Open Questions

A 'Toy Story' Of Our Own, Or: NPR People And The Company We Can't Help Keeping

You'll have heard by now that Toy Story 3 is a pretty sweet addendum to the saga of Woody, Buzz, Mr. Potato Head and the gang. With 17-yr-old Andy going away to college and giving up his toys, the latest installment seemed to resonate — lotsa sniffles. And on the way out of the theater, it seemed like it wasn't just kids who'd been caught up in the moment. Plenty of grownups — everyone from brawny 20-something jocks to aging boomers — emerged bleary-eyed. And I think I know why.

Bob Mondello with Mr. Teds

hide captionOld Friends Are The Best Friends: NPR's Bob Mondello, with Mr. Teds.

Yanina Manolova/NPR

In the movie, Andy initially decides to hang on to one toy. When I got home, my partner reminded me that I'd done that too: Sitting on the shelf in my office is Mr. Teds, the teddy bear that accompanied me to the hospital when I got my tonsils out.

I was 5 at the time, and my recollection is that Mom let Mr. Teds come because he was having his tonsils out too. I remember we shared ice cream afterward. How could I give him up after we'd gone through that together?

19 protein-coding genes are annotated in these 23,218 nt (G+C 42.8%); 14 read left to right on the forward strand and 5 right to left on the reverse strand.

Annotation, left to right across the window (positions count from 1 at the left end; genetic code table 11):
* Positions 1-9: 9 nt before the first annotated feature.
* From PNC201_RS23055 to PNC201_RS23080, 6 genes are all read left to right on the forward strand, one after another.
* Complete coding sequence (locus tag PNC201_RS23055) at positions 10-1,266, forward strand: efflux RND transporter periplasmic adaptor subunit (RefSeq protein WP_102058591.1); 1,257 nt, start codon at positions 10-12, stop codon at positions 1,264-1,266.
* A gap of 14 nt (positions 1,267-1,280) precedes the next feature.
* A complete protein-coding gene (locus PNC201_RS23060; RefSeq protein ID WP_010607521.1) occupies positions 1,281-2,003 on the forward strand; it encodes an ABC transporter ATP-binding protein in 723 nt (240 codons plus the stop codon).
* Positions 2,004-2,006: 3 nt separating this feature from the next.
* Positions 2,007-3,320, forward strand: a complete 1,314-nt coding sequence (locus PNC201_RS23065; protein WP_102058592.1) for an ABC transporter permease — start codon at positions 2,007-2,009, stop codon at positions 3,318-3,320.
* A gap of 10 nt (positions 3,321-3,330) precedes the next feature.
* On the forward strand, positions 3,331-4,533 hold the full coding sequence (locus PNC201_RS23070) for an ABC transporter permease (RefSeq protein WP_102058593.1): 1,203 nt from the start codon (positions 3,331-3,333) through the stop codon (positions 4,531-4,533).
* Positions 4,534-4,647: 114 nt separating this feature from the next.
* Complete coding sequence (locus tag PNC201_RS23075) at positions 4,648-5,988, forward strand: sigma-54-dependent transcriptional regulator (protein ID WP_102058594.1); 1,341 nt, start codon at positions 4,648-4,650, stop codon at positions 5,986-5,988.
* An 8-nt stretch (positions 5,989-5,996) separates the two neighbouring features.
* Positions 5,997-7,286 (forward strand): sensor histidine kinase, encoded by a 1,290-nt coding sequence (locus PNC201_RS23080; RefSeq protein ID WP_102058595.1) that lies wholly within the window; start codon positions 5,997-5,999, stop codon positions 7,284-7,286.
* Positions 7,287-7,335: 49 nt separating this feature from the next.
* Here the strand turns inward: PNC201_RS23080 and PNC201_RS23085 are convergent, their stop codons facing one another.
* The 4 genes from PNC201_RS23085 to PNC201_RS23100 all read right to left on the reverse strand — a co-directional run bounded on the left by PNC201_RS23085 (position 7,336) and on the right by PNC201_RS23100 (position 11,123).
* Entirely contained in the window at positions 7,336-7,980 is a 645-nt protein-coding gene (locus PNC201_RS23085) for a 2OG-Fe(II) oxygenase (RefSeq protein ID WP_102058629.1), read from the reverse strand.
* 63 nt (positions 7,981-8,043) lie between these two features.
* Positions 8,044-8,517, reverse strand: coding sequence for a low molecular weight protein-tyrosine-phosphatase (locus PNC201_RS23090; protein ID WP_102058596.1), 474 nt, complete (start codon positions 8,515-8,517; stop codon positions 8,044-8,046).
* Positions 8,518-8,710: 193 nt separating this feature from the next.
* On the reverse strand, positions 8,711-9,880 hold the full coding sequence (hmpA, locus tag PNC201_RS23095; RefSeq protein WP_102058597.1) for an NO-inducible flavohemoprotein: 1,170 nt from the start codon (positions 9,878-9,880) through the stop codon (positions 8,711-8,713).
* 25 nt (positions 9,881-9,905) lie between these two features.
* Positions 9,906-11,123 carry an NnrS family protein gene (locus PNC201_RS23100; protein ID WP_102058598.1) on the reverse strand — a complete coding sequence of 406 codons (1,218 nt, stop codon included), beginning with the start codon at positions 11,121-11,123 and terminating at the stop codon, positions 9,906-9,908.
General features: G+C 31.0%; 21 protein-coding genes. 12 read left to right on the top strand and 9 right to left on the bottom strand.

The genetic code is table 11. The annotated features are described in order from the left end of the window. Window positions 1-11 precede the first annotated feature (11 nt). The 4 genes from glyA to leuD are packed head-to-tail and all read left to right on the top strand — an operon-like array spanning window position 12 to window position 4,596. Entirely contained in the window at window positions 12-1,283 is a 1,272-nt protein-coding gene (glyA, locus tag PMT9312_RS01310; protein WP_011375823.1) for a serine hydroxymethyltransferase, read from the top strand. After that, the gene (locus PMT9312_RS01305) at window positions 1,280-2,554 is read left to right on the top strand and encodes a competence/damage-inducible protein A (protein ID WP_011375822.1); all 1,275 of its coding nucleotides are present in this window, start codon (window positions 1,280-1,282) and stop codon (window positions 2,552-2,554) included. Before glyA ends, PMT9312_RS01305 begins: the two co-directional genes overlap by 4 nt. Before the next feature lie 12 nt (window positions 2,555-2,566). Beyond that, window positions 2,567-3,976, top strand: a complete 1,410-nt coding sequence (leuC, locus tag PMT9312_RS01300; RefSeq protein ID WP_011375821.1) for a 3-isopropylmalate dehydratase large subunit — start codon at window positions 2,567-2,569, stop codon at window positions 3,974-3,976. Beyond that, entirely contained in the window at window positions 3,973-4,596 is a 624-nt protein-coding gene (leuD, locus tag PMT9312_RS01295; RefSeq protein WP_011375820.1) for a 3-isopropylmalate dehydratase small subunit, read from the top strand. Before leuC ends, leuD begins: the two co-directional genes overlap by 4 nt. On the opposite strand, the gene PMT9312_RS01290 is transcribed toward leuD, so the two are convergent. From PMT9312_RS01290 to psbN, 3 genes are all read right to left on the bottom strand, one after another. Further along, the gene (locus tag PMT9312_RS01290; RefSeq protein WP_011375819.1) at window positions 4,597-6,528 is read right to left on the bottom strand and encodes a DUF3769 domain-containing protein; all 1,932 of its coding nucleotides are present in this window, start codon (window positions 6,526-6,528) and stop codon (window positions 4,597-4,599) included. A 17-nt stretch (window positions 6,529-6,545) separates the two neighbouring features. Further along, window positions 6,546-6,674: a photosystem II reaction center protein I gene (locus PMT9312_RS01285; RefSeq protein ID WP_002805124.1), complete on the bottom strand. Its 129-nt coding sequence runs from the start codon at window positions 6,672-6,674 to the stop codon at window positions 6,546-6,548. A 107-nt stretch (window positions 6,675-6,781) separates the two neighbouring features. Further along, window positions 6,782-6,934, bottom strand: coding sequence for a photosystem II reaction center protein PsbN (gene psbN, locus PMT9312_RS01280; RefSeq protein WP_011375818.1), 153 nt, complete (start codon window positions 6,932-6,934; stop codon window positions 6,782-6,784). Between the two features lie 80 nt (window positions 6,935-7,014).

When I mentioned this at work, it turned out a lot of other NPR folks had kept a buddy from childhood, too. And since Mr. Teds hadn't been able to pal around with any other toys in a lonnnnnng time, I suggested that they bring a few of them in for playtime.

Here we all are. (Update: Now with audio!)

Gallery Launch image - Michel Martin

hide captionClick to launch: See and hear NPR people introduce some of their oldest friends.

NPR

Now for yours: If there's a childhood toy who's still in your life, upload a photo of the two of you to Flickr. (We've created a group for you right here; your contributions will show up in the player below.) And don't forget to tell us about your old friend in the caption field.

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